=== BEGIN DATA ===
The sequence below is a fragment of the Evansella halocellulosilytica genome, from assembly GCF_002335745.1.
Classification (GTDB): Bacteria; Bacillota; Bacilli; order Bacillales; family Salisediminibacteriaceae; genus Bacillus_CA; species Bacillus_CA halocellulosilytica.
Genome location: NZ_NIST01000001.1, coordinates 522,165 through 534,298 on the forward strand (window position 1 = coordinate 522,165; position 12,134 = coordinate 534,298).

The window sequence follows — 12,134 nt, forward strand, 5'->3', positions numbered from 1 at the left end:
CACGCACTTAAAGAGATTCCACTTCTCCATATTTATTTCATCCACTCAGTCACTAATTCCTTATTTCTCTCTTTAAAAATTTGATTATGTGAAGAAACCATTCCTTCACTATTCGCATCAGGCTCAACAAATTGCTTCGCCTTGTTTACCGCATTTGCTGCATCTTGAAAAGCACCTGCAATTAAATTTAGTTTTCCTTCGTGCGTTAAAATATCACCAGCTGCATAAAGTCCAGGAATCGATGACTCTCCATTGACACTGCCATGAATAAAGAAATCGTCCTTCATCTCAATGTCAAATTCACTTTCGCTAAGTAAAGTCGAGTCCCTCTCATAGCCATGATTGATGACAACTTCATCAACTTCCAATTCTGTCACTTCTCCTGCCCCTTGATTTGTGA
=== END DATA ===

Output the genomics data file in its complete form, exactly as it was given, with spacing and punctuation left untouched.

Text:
The sequence below is a fragment of the Evansella halocellulosilytica genome, from assembly GCF_002335745.1.
Classification (GTDB): Bacteria; Bacillota; Bacilli; order Bacillales; family Salisediminibacteriaceae; genus Bacillus_CA; species Bacillus_CA halocellulosilytica.
Genome location: NZ_NIST01000001.1, coordinates 522,165 through 534,298 on the forward strand (window position 1 = coordinate 522,165; position 12,134 = coordinate 534,298).

The window sequence follows — 12,134 nt, forward strand, 5'->3', positions numbered from 1 at the left end:
CACGCACTTAAAGAGATTCCACTTCTCCATATTTATTTCATCCACTCAGTCACTAATTCCTTATTTCTCTCTTTAAAAATTTGATTATGTGAAGAAACCATTCCTTCACTATTCGCATCAGGCTCAACAAATTGCTTCGCCTTGTTTACCGCATTTGCTGCATCTTGAAAAGCACCTGCAATTAAATTTAGTTTTCCTTCGTGCGTTAAAATATCACCAGCTGCATAAAGTCCAGGAATCGATGACTCTCCATTGACACTGCCATGAATAAAGAAATCGTCCTTCATCTCAATGTCAAATTCACTTTCGCTAAGTAAAGTCGAGTCCCTCTCATAGCCATGATTGATGACAACTTCATCAACTTCCAATTCTGTCACTTCTCCTGCCCCTTGATTTGTGA